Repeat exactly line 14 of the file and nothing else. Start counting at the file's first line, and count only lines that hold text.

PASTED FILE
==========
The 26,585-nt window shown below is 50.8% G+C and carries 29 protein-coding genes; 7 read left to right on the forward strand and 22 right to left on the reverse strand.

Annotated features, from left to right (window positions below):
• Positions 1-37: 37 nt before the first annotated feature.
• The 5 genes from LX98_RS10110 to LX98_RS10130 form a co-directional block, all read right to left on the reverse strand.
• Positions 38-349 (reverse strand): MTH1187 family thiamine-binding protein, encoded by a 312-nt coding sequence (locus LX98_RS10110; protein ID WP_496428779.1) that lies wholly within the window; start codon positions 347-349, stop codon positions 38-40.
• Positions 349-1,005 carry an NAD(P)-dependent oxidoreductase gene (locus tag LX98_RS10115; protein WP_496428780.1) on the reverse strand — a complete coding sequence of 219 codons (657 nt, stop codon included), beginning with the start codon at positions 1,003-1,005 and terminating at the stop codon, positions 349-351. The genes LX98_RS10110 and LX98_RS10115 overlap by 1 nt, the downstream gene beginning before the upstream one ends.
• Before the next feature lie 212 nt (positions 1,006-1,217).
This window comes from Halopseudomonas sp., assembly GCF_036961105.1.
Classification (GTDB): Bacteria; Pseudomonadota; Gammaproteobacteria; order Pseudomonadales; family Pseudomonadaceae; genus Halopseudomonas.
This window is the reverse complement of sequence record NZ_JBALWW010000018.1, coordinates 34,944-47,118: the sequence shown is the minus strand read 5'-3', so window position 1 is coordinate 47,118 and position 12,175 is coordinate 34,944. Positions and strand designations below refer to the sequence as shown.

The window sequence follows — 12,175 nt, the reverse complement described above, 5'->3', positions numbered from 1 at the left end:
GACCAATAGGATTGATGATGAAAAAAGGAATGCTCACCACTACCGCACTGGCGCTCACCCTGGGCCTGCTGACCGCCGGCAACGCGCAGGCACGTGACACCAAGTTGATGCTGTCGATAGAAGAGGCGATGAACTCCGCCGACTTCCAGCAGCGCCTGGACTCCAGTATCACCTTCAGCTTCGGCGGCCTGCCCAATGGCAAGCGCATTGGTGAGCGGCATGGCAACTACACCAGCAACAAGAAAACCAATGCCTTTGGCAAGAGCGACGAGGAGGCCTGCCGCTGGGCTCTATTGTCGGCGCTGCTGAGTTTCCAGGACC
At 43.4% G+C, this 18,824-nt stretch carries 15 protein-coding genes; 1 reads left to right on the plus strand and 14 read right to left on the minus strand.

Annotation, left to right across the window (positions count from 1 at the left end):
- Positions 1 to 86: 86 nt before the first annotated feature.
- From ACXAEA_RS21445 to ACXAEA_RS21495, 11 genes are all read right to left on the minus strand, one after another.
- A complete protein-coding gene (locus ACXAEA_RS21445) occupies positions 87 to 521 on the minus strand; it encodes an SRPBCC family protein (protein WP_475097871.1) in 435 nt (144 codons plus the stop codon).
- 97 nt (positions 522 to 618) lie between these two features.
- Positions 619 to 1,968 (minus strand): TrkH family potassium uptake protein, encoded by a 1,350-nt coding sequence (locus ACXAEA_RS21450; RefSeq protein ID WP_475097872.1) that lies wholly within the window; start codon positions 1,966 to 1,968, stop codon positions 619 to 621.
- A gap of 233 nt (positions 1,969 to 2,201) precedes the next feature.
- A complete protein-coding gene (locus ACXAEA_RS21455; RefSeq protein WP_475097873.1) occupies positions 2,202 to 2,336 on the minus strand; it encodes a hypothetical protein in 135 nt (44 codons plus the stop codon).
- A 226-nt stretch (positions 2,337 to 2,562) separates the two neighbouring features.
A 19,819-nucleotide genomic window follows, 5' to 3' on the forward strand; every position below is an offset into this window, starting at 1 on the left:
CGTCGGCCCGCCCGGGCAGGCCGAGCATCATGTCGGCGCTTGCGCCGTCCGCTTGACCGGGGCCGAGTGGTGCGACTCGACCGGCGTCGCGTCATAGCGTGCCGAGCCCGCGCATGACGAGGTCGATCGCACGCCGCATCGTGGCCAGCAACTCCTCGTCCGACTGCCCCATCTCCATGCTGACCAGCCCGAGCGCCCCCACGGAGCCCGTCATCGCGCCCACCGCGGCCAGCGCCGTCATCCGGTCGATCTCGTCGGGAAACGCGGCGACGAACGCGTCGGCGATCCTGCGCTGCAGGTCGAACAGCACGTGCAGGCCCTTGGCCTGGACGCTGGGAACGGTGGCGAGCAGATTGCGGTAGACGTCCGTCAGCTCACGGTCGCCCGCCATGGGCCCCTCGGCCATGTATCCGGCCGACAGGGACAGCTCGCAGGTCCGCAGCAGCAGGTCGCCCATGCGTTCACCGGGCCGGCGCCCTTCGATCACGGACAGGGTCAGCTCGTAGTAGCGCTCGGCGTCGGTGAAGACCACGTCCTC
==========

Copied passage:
Annotation, left to right across the window (positions count from 1 at the left end):